Monday, 12 November 2012

Division Strategies

My post "Sharing in Division" is about an activity that I use often at the beginning of my unit on division to teach the strategy of "sharing"

The next two strategies I teach in division are "repeated subtraction" and "repeated addition". My maths class loves hands-on activities so I am constantly thinking of different ways to teach lessons which will keep my students engaged. This strategy could have been taught simply by using a worksheet, but instead, I had students solve their division equations on a sentence strip using a number line.

This lesson was taught over two days, one for repeated addition and one for repeated subtraction. The simple fact of having students complete their number lines on a sentence strip, rather than on a piece of paper in their notebook caused students to stay engaged and focused (and also very excited) throughout this maths lesson. Another thing that is wonderful about my maths students is their excitement when they see their work displayed, hence students put in extra effort when they are completing a task that will be displayed.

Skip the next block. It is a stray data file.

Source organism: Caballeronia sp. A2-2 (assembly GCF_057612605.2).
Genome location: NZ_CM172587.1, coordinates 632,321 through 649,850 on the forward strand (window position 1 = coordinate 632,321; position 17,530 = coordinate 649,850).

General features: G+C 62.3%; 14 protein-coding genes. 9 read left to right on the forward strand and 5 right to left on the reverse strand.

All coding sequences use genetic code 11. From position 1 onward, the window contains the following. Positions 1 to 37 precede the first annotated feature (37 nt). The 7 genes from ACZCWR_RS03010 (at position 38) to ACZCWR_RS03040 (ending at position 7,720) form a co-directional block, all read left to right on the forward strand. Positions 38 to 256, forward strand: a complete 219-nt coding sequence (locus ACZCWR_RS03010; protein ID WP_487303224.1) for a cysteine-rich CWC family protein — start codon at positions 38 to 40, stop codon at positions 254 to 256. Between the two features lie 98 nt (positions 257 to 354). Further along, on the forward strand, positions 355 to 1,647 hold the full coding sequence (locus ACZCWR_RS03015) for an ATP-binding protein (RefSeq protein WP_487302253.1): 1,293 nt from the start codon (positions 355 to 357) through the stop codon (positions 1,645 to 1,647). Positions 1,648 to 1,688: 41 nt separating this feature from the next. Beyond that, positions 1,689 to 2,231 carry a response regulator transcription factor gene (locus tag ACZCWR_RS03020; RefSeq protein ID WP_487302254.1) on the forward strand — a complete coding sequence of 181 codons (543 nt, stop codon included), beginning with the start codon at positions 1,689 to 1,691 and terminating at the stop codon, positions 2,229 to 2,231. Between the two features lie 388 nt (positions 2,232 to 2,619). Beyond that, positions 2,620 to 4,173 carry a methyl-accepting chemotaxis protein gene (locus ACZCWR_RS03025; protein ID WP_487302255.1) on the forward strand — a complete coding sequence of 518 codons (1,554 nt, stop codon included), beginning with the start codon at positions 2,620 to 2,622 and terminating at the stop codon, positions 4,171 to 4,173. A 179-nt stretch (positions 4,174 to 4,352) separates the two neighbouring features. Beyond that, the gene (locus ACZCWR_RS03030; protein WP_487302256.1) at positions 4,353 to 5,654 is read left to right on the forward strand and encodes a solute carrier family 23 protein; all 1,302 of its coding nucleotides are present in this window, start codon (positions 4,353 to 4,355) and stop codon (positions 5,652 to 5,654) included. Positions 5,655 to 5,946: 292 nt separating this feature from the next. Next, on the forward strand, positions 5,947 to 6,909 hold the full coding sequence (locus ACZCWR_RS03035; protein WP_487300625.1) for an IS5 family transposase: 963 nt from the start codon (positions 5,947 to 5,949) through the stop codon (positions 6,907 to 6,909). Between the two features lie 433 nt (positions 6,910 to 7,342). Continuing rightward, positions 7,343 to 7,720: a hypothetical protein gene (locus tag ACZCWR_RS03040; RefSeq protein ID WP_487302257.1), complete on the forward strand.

For repeated subtraction, students were given a division equation and had to solve it using a number line. They began by drawing the line and started by placing the dividend on the right side. They then jumped backward by the amount of the divisor until they got to zero (hence, repeated subtraction). The number of jumps they made was the answer (quotient) to their division equation.

For repeated addition, students completed a number line again, however, this time they started on the left side of the number line at zero. They then proceeded to make jumps in the amount of the divisor until they reached the dividend amount. Again, the number of jumps they made was the answer (quotient) to their division equation.

 After teaching repeated addition, students made the realisation that "division is like multiplication" which was amazing as it segwayed perfectly into teaching the inverse operations strategy.


  1. Hi! Have you ever noticed, has your writting level improved lately?

  2. Definitely! If you look at my blog post on my writing sequence it will show you how I structure the genres. By deconstructing a genre this way, students fully are able to understand what is required of them and have a better grasp of how to write in that genre.